Pure tone audiometry (PTA) is not the only means by which audiometric thresholds are measured. Audiometric thresholds can also be measured with a Békésy audiometer and through computerized audiometry.
‘The basic idea behind the Békésy audiometer is that the patient records his own threshold automatically on an audiogram blank. When the audiometer is turned on, a pure tone of very low frequency comes into the earphone, and a motor causes the frequency to move slowly upward. At the same time another motor causes the tone to become gradually louder. As soon as the patient hears the tone he pushes a button. This reverses the loudness motor and the tone becomes gradually fainter. As soon as the patient doesn’t hear the tone any more he releases the button. This reverses the loudness motor again and the tone gets gradually louder. The patient keeps doing this over and over; pushing the button when he hears the tone, and releasing the button when he doesn’t hear it. All this time the frequency is moving slowly upward [a ‘glide tone’[i]]’.[ii]
Thus, the key difference between PTA and Békésy-generated audiometry is the fact that the former is generated with the input of a qualified specialist audiometrician (who selects the frequency and hearing level of the test subject, as well as noting down responses), i.e. manually generated, whereas the latter is self-reported, i.e. automatically generated.
In some cases, it may be that claimants have undergone conventional PTA testing, but disclosed occupational health (OH) records also contain Békésy audiograms.
Given that both types of audiometry are directly incomparable (in PTA, the intensity of noise stimuli increases by distinct 5 dB increments), what action can be taken for Békésy to be equated with PTA?
For a succinct answer to this question, we need look no further than the analysis of Parklane Plowden barrister, Jim Hester, who addressed this issue in one of his recent blog posts.[iii]
He derives the formula for adjusting hearing threshold level readings from Békésy audiometry to PTA by quoting the ‘Black Book’ [Assessment of Hearing Disability: Guidelines for Medicolegal Practice, by King, Coles, Lutman and Robinson[iv]], in accordance with British Standard (BS) 6655:1986:[v]
‘Add 3 dB to the self-recorded measurement, then round to the nearest 5 dB’.
The ‘Black Book’ includes example adjustments for 2 Békésy tests – see our table, below:
Of course, whether or not it is necessary to make these adjustments is primarily conditional upon the perceived reliability and accuracy of Békésy audiograms.
In the case of Aldred v Cortaulds Northern Textiles Limited (2012),[vi] HHJ Wood QC summarised the medical experts’ opinion on Békésy audiometry, as follows:
‘It was an intermittent test that sometimes produced better thresholds than the pure tone audiograms which required a technician to measure. He [Mr. Zeitoun] felt that it was a reliable test if carried out in good conditions. Mr Parker did not demur from this general observation’.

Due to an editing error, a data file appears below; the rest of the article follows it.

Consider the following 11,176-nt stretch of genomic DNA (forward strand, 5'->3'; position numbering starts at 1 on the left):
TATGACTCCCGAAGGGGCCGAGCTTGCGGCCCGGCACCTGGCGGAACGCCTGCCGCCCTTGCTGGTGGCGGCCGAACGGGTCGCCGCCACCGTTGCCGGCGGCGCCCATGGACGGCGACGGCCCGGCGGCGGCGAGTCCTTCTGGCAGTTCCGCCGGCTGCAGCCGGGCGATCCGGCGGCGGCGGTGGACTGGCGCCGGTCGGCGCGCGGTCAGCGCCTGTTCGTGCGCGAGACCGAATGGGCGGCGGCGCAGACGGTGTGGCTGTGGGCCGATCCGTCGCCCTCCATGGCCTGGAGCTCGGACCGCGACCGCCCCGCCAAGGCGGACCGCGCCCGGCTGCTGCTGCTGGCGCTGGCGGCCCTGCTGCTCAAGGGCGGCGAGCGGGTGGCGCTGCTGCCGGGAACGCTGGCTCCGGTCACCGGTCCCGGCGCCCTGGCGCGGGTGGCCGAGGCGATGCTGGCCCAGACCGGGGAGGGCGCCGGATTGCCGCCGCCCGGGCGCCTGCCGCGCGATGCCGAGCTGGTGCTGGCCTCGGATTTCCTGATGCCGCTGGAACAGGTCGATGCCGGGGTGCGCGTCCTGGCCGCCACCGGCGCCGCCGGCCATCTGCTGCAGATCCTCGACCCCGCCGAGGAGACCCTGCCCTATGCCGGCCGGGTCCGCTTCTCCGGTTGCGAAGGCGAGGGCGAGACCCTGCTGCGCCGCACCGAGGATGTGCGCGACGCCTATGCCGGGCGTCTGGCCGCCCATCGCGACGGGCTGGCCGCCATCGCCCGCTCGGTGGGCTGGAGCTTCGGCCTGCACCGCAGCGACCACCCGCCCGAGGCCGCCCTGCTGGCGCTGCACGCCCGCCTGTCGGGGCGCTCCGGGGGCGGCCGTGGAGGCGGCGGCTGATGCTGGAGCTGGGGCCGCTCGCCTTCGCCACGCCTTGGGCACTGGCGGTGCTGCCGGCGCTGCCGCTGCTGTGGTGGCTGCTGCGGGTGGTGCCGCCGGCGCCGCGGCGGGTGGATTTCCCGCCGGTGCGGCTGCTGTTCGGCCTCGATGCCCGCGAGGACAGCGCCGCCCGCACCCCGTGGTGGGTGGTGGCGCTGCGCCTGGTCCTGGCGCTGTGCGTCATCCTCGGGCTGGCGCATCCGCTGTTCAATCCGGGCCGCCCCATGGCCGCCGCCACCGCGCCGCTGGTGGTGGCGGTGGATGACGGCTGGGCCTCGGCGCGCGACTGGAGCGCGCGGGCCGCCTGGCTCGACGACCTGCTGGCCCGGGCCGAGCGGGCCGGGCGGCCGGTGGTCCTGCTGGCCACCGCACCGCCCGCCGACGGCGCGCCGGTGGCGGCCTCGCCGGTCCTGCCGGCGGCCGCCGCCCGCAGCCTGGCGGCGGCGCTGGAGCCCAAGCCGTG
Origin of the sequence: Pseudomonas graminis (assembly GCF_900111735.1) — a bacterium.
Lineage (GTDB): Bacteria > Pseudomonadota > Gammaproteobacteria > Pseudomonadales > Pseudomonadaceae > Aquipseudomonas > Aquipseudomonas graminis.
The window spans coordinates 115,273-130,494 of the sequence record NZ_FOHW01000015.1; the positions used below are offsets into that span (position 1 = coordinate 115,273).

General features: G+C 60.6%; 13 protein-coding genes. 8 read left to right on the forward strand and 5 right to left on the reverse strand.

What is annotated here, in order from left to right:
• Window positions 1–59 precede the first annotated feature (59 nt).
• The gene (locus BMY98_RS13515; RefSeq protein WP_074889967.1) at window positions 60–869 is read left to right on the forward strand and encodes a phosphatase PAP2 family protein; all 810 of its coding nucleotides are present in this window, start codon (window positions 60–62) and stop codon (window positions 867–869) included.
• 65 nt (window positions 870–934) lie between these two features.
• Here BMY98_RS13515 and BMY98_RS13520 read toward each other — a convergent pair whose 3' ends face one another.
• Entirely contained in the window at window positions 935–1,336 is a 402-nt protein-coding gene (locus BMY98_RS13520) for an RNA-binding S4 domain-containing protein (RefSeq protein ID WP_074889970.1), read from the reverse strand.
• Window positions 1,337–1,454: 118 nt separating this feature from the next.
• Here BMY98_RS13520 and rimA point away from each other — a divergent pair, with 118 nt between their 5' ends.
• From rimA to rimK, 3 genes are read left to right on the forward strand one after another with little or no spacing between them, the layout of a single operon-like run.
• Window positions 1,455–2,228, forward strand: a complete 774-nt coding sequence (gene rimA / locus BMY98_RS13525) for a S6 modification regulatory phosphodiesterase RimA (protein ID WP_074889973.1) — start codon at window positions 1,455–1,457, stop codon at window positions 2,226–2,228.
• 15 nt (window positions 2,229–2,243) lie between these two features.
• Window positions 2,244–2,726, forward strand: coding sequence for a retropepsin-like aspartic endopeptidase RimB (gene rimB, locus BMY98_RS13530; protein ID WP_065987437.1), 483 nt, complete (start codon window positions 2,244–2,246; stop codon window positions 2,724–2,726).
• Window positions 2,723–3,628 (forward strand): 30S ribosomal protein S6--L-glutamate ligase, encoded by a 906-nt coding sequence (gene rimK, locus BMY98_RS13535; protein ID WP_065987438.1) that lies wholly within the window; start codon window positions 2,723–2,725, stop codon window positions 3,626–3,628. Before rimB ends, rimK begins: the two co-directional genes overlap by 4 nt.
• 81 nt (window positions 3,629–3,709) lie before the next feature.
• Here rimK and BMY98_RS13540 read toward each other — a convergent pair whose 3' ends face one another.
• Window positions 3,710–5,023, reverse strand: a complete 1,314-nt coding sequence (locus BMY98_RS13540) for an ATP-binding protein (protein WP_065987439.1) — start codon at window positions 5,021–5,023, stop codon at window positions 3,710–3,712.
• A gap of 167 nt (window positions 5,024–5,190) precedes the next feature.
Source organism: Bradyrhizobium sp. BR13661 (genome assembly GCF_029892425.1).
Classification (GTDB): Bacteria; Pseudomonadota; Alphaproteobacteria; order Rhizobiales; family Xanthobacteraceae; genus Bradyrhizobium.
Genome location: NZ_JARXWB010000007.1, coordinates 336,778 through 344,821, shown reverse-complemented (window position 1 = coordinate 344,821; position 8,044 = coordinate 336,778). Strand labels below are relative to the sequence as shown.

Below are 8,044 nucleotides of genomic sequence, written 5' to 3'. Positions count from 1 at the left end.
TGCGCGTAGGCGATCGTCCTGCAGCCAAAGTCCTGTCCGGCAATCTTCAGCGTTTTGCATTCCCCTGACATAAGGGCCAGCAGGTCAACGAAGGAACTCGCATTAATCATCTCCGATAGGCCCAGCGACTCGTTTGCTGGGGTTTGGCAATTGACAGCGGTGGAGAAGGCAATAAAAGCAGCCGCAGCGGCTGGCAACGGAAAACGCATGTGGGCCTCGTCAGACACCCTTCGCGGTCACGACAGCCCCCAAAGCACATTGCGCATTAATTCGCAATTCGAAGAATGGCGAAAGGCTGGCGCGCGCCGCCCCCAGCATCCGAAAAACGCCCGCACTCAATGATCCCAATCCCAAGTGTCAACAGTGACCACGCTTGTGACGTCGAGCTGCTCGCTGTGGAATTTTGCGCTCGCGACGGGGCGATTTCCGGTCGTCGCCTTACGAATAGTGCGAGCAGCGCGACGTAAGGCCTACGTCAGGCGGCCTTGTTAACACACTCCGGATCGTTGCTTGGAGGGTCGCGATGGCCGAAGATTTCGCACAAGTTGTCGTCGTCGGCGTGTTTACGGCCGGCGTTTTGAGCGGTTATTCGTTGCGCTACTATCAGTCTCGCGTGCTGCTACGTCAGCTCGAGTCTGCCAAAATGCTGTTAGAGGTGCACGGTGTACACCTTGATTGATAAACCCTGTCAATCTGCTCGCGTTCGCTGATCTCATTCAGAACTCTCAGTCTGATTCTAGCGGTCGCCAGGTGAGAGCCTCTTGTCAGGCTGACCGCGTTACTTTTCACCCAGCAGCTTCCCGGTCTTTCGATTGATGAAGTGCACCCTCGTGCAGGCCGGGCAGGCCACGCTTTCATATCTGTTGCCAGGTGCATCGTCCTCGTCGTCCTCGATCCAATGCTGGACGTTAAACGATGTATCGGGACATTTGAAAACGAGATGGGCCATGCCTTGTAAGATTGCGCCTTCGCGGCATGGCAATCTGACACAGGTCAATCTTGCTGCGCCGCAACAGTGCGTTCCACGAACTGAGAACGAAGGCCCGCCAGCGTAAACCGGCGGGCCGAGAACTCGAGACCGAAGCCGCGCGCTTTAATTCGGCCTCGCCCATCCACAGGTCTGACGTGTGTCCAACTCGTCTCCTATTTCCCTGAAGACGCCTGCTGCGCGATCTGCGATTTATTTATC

However, this is not to say that Békésy audiometry is without controversy, nor that it cannot be disregarded.
For instance, in Ransome v Secretary of State for Energy & Climate Change (2018),[vii] HHJ Saffman established that a Békésy audiogram (dated 1989), was unreliable.[viii] He did so, having accepted deficiencies identified by ENT Consultant, Mr Ahmad, namely that the person operating the audiometric equipment was not as skilled as expected.
Thus, the ‘Black Book’ method of modifying Békésy audiometry should only be completed on a case-by-case basis, as the merit of each audiogram can vary.
[i] Lawton BW, ‘ISVR Technical Report (No 336): Variability of the threshold of hearing: Its importance in cases of noise induced hearing loss’ (April 2015 University of Southampton) <https://eprints.soton.ac.uk/383189/1/__userfiles.soton.ac.uk_Users_slb1_mydocuments_Intreppdf_TR336.pdf> accessed 15 January 2021.
[ii] Jerger J, Bekesy Audiometry. International Audiology. (1962) 1:2, 160-164, <https://www.tandfonline.com/doi/abs/10.3109/05384916209074031> accessed 15 January 2021.
[iii] Jim Hester, Adjusting Self-Recording Audiometry to compare to Pure Tone Audiometry’ (15 July 2020) <https://jimhester.me/2020/07/adjusting-self-recording-audiometry-to-compare-to-pure-tone-audiometry/> accessed 15 January 2021.
[iv] Whurr Publishers Ltd (1992).
[v] BS 6655:1986, EN 26189:1991, ISO 6189:1983. Specification for pure tone air conduction audiometry for hearing conservation purposes. British Standards Institution, London. <https://shop.bsigroup.com/ProductDetail/?pid=000000000000152460> accessed 15 January 2021.
[vi] Liverpool County Court, November 2012.
[vii] Leeds County Court, July 2018.
[viii] Taymour Akhtar, ‘Békésy Audiometry – Reliability Tested’ (25 October 2018 Curtis Law) <https://curtislaw.co.uk/latest-news/b%C3%A9k%C3%A9sy-audiometry-reliability-tested/> accessed 15 January 2021.